By Timothy Kincaid

One aspect of war is dealing with enemies, those who seek to do you harm. And we all know that in war, enemies are to be destroyed without compassion or hesitation before they do the same to you. Millennia of warfare have shown that the best way to keep your troops willing to fight is to dehumanize your enemy. Don’t let your troops sympathize or see theirselves in the enemy or they may not be so ready to slaughter him.

Sadly, these rules of engagement also apply to culture wars.

We can readily see this tactic of dehumanization in the language adopted by ex-gay ministries and their anti-gay political allies. They portray gay people as unhappy, unhealthy sex fiends incapable of love who operate under an agenda to destroy the family and Christianity. It is easy to deny the depraved the same rights and priveleges you share.

Unfortunately pro-gay participants in this debate too often employ these tactics as well. We may stray from criticism of the message (and there is plenty to criticize) and begin to criticize the messenger. Such an instance occurred recently when Wayne Besen discussed the comments of Chad Thompson.

Not only does Chad dress like a slob and look like he needs to take a bath – he also speaks out of both sides of his hypocritical mouth.

This is, unfortunately, not the first time that Wayne had gotten a bit too personal about Chad. He has also said,

In his world, God judges a man by his pecs, not his prayers. If you are too old, fat or not cool enough, it appears you can’t get in his Bel Ami Bible Club.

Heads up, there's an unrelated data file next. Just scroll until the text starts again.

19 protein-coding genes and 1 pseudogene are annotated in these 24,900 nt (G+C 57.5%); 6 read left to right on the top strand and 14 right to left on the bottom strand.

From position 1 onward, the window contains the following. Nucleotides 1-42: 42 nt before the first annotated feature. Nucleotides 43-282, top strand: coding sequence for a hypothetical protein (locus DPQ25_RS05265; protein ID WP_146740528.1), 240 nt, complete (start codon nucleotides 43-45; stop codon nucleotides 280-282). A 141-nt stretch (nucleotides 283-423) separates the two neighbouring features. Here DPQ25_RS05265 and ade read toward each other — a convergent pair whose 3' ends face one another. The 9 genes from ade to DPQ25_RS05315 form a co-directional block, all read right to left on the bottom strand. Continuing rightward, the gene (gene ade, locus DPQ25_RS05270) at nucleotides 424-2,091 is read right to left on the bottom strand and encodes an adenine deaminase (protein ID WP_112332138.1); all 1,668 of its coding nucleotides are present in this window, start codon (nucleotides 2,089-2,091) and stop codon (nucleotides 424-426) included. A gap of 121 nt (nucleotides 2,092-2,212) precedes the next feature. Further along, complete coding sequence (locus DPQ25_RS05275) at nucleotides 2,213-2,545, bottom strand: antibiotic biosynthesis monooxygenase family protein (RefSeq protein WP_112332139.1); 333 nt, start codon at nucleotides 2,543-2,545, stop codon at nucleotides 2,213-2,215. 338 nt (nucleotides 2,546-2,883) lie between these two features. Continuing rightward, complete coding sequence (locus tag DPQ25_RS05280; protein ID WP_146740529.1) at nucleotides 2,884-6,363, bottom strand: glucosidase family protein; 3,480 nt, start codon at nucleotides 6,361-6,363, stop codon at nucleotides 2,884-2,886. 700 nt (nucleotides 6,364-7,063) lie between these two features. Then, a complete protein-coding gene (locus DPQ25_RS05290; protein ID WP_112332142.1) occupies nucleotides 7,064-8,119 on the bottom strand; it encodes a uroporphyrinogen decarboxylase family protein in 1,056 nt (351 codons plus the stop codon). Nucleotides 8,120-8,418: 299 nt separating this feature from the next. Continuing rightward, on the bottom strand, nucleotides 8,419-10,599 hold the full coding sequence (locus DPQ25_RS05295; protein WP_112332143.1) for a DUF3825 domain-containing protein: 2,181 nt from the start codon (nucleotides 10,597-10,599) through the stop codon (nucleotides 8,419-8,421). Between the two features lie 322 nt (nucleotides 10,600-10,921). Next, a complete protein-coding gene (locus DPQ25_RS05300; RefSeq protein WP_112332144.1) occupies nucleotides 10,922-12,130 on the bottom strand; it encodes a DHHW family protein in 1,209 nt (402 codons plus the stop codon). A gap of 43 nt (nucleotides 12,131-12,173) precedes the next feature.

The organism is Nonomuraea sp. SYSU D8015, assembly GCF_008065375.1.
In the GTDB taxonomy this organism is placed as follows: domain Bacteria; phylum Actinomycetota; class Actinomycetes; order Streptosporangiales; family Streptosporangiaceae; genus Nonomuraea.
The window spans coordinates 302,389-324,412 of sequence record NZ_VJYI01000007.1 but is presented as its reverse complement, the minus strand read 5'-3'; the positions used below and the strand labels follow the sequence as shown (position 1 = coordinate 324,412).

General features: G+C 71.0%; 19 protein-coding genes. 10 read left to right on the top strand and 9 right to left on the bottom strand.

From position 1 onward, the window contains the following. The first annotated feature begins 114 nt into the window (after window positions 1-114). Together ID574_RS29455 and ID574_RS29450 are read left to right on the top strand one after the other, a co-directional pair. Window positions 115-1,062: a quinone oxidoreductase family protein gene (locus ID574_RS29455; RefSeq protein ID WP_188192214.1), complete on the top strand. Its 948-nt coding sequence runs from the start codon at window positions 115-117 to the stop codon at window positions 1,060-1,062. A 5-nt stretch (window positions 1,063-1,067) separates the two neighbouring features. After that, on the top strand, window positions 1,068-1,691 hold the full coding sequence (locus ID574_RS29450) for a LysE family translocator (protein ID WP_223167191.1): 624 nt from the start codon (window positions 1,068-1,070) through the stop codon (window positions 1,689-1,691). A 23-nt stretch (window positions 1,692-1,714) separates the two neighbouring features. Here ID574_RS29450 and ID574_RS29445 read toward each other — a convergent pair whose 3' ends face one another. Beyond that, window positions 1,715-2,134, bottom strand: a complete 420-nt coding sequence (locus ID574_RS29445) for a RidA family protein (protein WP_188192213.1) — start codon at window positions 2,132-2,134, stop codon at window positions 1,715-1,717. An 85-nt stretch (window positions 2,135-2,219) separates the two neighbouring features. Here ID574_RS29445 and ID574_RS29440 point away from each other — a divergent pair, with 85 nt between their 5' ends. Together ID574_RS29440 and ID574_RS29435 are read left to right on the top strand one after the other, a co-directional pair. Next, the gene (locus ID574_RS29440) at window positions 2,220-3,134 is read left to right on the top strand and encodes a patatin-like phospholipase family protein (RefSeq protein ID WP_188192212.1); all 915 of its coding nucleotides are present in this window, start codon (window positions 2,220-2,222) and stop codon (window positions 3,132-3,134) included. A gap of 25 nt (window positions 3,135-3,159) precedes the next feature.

You know what irritates me about Chad? On the front page of his website he dresses like he is a teenager at a rave. But if you go deeper into his website one can view crowsfeet on his face. He clearly is no longer a teenager. His fake rave boi act is just a cheap and tawdry way to recruit confused young men into his troubling ministry.

I do not agree with Chad Thompson’s theology or his ministry. To me, his idea of Loving Homosexuals as Jesus Would includes social/cultural activism that is contrary to the teachings of Jesus. And it seems to me that this “loving” consists of little more than putting a pretty face on hateful anti-gay attitudes and behaviors.

Nonetheless, this does not warrant attacks on Chad’s friends, person, or appearance.

Chad’s sense of style may be more grungy than mine, but comments about his clothing choices are not appropriate. And perhaps I’m reaching the age where such comment rankle, but jibes about crowsfeet are just tacky.

Perhaps it seems that I’m picking on Wayne here. That’s not my intent. Wayne has probably been no more guilty of this than I have been at times.

But in this ongoing discussion about sexuality, freedom, equality, religion, values, and how they all impact the efforts some people make to change their orientation, I believe we are best served when we cease warring and begin communicating. And that is better accomplished when we challenge the message, and not the messenger.

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